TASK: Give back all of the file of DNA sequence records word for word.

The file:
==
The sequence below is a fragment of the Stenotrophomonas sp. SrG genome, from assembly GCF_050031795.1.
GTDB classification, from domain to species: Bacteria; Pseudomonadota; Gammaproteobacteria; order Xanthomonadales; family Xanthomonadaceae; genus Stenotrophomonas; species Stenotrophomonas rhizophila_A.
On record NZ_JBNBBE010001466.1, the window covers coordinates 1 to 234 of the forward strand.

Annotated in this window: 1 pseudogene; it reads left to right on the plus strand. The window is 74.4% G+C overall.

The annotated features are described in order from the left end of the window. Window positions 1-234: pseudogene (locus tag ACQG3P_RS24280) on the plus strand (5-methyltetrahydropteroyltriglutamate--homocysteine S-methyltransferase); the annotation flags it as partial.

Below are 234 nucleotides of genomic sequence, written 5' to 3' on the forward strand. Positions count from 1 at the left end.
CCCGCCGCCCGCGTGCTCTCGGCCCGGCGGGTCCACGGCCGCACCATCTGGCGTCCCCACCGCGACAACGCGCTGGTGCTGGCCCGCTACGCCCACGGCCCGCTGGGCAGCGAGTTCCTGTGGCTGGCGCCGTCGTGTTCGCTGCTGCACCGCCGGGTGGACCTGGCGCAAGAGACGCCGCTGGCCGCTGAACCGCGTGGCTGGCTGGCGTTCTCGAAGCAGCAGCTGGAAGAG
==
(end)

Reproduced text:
The sequence below is a fragment of the Stenotrophomonas sp. SrG genome, from assembly GCF_050031795.1.
GTDB classification, from domain to species: Bacteria; Pseudomonadota; Gammaproteobacteria; order Xanthomonadales; family Xanthomonadaceae; genus Stenotrophomonas; species Stenotrophomonas rhizophila_A.
On record NZ_JBNBBE010001466.1, the window covers coordinates 1 to 234 of the forward strand.

Annotated in this window: 1 pseudogene; it reads left to right on the plus strand. The window is 74.4% G+C overall.

The annotated features are described in order from the left end of the window. Window positions 1-234: pseudogene (locus tag ACQG3P_RS24280) on the plus strand (5-methyltetrahydropteroyltriglutamate--homocysteine S-methyltransferase); the annotation flags it as partial.

Below are 234 nucleotides of genomic sequence, written 5' to 3' on the forward strand. Positions count from 1 at the left end.
CCCGCCGCCCGCGTGCTCTCGGCCCGGCGGGTCCACGGCCGCACCATCTGGCGTCCCCACCGCGACAACGCGCTGGTGCTGGCCCGCTACGCCCACGGCCCGCTGGGCAGCGAGTTCCTGTGGCTGGCGCCGTCGTGTTCGCTGCTGCACCGCCGGGTGGACCTGGCGCAAGAGACGCCGCTGGCCGCTGAACCGCGTGGCTGGCTGGCGTTCTCGAAGCAGCAGCTGGAAGAG